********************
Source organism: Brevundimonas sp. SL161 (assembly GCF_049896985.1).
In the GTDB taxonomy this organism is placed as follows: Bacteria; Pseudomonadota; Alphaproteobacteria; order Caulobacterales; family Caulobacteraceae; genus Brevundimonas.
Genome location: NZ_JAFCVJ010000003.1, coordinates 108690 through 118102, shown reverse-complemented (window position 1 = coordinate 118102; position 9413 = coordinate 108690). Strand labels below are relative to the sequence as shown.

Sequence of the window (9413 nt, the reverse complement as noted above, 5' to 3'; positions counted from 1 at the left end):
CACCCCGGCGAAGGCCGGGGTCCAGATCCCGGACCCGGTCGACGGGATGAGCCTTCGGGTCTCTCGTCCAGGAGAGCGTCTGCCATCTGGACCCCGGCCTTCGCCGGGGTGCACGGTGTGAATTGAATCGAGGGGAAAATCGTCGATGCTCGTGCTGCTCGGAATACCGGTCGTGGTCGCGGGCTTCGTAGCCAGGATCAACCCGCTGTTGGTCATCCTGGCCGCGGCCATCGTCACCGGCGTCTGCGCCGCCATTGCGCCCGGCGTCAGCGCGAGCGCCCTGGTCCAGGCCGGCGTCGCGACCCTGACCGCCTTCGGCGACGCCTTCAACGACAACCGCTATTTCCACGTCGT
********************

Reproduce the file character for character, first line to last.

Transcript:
Source organism: Brevundimonas sp. SL161 (assembly GCF_049896985.1).
In the GTDB taxonomy this organism is placed as follows: Bacteria; Pseudomonadota; Alphaproteobacteria; order Caulobacterales; family Caulobacteraceae; genus Brevundimonas.
Genome location: NZ_JAFCVJ010000003.1, coordinates 108690 through 118102, shown reverse-complemented (window position 1 = coordinate 118102; position 9413 = coordinate 108690). Strand labels below are relative to the sequence as shown.

Sequence of the window (9413 nt, the reverse complement as noted above, 5' to 3'; positions counted from 1 at the left end):
CACCCCGGCGAAGGCCGGGGTCCAGATCCCGGACCCGGTCGACGGGATGAGCCTTCGGGTCTCTCGTCCAGGAGAGCGTCTGCCATCTGGACCCCGGCCTTCGCCGGGGTGCACGGTGTGAATTGAATCGAGGGGAAAATCGTCGATGCTCGTGCTGCTCGGAATACCGGTCGTGGTCGCGGGCTTCGTAGCCAGGATCAACCCGCTGTTGGTCATCCTGGCCGCGGCCATCGTCACCGGCGTCTGCGCCGCCATTGCGCCCGGCGTCAGCGCGAGCGCCCTGGTCCAGGCCGGCGTCGCGACCCTGACCGCCTTCGGCGACGCCTTCAACGACAACCGCTATTTCCACGTCGT